The non-refoulement obligation is only triggered extraterritorially if the operation of human rights law more generally is applicable. According to the usual approaches here, for much of treaty law, that operation only occurs in circumstances of direct effective control over areas or people, the paradigmatic examples in the case law being such situations as military occupation or the operation of state-run facilities such as embassies (for an overview, see here).  There is of course considerable debate and disagreement here on the contours of the test, in terms of how broad or narrow it is, but fundamentally this is all within a spectrum that is itself only small when one thinks of the realities of how the actions and omissions of states have an impact on human rights beyond their borders.

To give one illustration: the extraterritorial operation of immigration checks, such as St Pancras train station in London, where French and Belgian immigration officials decide who is able to travel to their countries before the individuals affected can get on the train and leave London (equivalent reciprocal arrangements operate in Paris and Brussels).  Even if the test for the application of the non-refoulement obligation in human rights treaty law can be considered to be met in the case of the individual decisions of those officials, the effect of these decisions on the individual travellers directly affected is, of course, only part of the picture.  More broadly, they have a potentially exemplary disincentivizing effect to a much wider group of people, putting them off from even attempting the route in the first place.  The causal relationship here is not covered by most of human rights treaty law as conventionally understood, since apart from anything else, the people who are affected do not fall within the test—direct, effective control—that triggers the operation of this law.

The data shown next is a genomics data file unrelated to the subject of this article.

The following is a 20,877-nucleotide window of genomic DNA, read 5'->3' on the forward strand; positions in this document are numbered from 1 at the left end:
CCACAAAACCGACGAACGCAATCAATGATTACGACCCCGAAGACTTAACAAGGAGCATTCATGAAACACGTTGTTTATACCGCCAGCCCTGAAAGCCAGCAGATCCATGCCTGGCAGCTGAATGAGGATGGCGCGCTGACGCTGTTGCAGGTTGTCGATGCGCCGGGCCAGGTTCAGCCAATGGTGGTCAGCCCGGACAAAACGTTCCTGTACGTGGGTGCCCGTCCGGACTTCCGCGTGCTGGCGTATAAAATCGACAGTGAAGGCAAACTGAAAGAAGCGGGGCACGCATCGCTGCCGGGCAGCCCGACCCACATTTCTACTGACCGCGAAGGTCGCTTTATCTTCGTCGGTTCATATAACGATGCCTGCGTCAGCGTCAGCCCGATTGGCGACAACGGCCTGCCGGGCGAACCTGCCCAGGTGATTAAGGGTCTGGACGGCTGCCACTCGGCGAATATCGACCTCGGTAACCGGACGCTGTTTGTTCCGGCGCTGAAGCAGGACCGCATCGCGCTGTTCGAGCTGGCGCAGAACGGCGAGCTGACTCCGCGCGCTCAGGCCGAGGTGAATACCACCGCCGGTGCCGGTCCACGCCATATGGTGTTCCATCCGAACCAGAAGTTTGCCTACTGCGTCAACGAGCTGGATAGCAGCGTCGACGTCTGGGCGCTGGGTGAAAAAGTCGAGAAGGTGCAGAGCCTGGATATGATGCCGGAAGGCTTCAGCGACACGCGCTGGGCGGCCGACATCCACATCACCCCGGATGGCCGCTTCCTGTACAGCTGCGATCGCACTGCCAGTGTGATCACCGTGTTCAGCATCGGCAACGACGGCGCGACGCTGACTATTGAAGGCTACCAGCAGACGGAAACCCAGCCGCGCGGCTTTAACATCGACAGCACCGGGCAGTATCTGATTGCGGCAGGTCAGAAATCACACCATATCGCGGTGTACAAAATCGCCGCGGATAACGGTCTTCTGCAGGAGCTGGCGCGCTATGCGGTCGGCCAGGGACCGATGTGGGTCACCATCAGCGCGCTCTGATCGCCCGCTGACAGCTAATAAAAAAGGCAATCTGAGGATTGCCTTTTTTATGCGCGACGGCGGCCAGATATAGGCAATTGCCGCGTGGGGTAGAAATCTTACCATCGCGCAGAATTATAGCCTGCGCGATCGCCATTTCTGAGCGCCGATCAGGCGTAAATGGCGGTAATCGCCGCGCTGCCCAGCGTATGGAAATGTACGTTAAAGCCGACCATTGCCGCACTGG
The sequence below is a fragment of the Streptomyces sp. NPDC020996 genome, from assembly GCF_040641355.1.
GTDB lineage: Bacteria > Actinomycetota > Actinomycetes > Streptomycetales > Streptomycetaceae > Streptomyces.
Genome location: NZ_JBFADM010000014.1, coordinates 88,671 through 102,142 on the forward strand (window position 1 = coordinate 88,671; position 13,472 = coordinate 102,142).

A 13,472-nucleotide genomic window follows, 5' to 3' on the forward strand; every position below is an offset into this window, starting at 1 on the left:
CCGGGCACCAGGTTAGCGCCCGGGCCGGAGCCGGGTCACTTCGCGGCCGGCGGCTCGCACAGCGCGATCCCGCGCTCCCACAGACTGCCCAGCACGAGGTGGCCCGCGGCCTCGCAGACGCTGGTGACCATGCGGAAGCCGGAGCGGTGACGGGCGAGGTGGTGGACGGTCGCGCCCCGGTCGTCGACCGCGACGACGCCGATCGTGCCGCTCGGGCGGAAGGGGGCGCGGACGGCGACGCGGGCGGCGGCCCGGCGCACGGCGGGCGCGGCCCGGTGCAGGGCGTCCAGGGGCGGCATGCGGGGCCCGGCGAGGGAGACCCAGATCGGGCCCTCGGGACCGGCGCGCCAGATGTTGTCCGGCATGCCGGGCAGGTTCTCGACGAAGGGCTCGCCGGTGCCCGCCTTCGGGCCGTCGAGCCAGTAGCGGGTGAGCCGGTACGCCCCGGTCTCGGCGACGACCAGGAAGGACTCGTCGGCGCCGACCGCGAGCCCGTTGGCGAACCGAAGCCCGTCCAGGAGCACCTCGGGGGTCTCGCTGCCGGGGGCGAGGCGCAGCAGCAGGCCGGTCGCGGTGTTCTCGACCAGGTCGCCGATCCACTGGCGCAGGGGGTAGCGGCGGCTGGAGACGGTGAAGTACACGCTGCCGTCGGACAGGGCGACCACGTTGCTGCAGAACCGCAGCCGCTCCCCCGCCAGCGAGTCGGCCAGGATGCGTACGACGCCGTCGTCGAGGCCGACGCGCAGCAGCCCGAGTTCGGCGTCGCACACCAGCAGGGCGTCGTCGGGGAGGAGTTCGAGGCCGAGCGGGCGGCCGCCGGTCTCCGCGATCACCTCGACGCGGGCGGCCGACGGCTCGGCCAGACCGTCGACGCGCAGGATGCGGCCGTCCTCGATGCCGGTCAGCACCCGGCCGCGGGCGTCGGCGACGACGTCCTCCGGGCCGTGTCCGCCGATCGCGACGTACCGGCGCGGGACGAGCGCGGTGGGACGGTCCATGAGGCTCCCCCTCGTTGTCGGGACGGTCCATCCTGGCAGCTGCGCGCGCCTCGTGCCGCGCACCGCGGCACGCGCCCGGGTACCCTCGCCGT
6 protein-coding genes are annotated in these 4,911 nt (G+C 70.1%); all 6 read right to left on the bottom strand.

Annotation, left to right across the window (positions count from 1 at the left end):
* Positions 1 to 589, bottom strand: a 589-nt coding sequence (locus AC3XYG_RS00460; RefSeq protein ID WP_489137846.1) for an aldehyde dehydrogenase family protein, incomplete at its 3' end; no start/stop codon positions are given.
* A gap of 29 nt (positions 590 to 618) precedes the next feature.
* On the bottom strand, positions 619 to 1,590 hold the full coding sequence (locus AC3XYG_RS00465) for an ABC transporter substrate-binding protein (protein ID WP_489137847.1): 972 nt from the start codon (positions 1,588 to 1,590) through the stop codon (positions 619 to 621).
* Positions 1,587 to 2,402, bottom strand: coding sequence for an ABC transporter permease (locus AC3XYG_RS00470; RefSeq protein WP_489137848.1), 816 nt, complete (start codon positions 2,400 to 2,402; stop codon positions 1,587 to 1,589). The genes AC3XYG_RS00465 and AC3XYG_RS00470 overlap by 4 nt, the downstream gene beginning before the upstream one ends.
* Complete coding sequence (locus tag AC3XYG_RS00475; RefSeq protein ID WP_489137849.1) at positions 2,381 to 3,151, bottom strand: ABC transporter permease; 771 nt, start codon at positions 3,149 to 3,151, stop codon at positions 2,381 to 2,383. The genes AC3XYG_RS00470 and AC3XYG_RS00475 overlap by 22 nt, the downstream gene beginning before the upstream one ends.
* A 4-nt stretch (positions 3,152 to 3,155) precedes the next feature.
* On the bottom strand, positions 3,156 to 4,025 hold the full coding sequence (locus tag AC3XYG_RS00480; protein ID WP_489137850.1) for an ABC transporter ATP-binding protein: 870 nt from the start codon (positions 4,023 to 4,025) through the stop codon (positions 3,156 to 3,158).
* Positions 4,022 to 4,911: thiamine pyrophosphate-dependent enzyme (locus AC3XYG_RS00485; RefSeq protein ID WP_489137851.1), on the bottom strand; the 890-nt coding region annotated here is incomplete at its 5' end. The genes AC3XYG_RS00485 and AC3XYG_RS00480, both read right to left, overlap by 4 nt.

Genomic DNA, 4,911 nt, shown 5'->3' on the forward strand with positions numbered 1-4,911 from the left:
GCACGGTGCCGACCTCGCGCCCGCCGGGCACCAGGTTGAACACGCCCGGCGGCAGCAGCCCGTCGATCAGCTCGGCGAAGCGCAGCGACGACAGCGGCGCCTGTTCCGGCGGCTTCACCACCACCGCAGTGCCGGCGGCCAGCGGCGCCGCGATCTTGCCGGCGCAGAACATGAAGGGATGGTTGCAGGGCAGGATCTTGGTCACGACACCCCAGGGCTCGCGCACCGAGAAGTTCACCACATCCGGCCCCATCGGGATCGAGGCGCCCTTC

But where the non-refoulement norm does apply extraterritorially—clearly rescuing people at sea brings such individuals within the state’s effective control —it can be argued, as has been said, that in the context of dangerous, smuggler-enabled journeys, it amounts to states being required to face up to the consequences of their non-entrée actions.  Even here, though, there has to be a rescue in the first place.  Human rights treaty law as conventionally understood extraterritorially presupposes the pre-existence of a control relationship before it becomes operative.  States can seek to avoid this by keeping their vessels well away from areas where migrants are at peril in the first place (on the obligations related to rescue in the law of the sea, see e.g. the forthcoming chapters by Efthymios Papastavridis and Douglas Guilfoyle here, and the EJIL Talk! blog entry by Efthymios Papastavridis here).